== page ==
Abu Dhabi, UAESaturday 20 July 2019

Ferrari hold 'overwhelming' evidence over Sebastian Vettel's Canadian Grand Prix penalty

Vettel was given a five-second penalty in Montreal for going off track and returning in an unsafe manner while defending the lead from Lewis Hamilton

Ferrari driver Sebastian Vettel on the podium after the Canadian Grand Prix. EPA
Ferrari driver Sebastian Vettel on the podium after the Canadian Grand Prix. EPA

Ferrari believe they have "overwhelming" new evidence to prove that Canadian Grand Prix stewards were wrong in imposing a time penalty that stripped Sebastian Vettel of victory.

Ferrari sporting director Laurent Mekies told reporters on Friday, before meeting the same stewards at the French Grand Prix, that new evidence that had emerged since the race in Montreal two weeks ago.

"We believe this evidence is quite overwhelming when it comes to establishing that Sebastian did not breach any regulations," he said.

Asked whether it was enough to overturn the outcome of the race, Mekies said it would not be appropriate for Ferrari to comment on that ahead of the meeting.

"We are very respectful of the FIA processes and will be meeting with the stewards so I think we can probably have these discussions next weekend," said Mekies, who worked for the governing body before joining Ferrari in September.

He expressed respect for the stewards and recognised they had a 'very difficult job'.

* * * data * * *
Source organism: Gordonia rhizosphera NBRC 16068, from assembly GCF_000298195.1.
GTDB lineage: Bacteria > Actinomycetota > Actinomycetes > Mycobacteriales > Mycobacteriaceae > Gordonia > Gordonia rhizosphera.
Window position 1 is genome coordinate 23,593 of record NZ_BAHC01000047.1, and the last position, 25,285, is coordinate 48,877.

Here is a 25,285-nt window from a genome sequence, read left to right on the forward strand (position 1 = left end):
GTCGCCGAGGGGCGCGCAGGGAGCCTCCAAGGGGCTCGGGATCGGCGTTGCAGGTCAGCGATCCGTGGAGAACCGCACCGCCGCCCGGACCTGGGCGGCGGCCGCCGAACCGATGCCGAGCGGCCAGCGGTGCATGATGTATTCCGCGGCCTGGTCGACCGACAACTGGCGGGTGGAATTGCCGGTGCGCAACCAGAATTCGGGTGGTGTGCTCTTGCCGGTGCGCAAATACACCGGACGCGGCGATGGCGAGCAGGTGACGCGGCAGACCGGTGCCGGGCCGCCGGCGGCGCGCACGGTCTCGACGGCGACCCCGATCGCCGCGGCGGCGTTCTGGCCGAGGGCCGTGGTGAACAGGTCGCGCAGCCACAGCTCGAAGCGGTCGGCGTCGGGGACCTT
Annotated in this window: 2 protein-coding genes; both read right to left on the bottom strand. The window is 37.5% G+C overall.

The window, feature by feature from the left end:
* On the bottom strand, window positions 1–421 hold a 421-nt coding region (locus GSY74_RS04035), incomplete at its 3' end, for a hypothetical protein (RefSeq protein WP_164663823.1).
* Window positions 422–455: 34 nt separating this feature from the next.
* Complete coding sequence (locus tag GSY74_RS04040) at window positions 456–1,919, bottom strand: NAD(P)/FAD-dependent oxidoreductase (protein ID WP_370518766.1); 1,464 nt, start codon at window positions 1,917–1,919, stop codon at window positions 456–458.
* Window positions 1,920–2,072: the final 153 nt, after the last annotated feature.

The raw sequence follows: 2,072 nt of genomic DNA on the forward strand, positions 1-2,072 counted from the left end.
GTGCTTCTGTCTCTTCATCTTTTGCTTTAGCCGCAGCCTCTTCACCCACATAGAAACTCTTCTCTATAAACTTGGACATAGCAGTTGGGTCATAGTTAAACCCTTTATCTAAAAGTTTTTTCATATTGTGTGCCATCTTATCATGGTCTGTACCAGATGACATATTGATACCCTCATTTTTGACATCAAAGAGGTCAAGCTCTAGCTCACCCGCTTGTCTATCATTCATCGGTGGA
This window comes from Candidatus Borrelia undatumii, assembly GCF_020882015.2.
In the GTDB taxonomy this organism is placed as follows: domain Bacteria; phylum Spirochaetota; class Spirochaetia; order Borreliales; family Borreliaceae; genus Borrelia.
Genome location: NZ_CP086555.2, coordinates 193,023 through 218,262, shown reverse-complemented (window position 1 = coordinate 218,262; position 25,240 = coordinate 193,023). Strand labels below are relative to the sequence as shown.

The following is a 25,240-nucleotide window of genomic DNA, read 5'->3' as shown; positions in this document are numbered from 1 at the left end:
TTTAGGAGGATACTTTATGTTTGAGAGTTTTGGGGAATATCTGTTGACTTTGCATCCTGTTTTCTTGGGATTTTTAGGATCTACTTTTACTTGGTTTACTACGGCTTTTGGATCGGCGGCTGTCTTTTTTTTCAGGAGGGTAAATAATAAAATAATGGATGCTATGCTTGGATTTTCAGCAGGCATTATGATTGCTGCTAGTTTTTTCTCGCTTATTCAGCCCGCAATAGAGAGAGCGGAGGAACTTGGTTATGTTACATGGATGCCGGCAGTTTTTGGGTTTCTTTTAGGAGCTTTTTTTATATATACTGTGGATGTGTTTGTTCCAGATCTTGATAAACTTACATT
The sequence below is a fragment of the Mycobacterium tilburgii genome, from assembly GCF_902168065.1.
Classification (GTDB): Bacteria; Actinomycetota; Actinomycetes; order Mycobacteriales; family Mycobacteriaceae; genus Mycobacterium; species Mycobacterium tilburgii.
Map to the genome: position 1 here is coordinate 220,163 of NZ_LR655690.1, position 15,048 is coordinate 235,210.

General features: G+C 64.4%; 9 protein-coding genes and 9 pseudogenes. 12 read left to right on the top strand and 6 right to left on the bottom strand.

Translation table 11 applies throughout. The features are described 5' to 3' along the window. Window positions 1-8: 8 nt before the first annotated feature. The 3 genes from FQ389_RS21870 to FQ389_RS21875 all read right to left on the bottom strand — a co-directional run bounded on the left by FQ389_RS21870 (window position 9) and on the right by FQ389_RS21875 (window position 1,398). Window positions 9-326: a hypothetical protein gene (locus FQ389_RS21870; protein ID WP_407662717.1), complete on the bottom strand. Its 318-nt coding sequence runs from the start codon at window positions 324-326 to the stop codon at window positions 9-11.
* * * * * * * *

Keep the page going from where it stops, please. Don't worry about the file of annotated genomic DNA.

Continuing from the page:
The right of review calls for a team to present significant and relevant new evidence that was not available at the time of the decision.

The stewards have sole discretion to determine whether such a new element exists and will either dismiss the request or accept there is a case for a further hearing.

The decision to give Vettel a five-second penalty in Montreal, for going off track and returning in an unsafe manner while defending the lead from Lewis Hamilton, triggered a controversy that rumbles on.

Vettel, who was furious after the race and spoke of having a victory 'stolen', told reporters on Thursday that he had not changed his opinion of what happened.

Drivers and former champions have taken positions on either side of the divide with some suggesting that the letter of the law, while carried out by the stewards, might be in need of a change.

"There is a rule that I don’t think should be there, which is a bit too drastic and a bit too black and white and doesn’t interpret well the rules of racing, that is race hard and enjoy," said McLaren's Carlos Sainz.

Updated: June 21, 2019 05:22 PM

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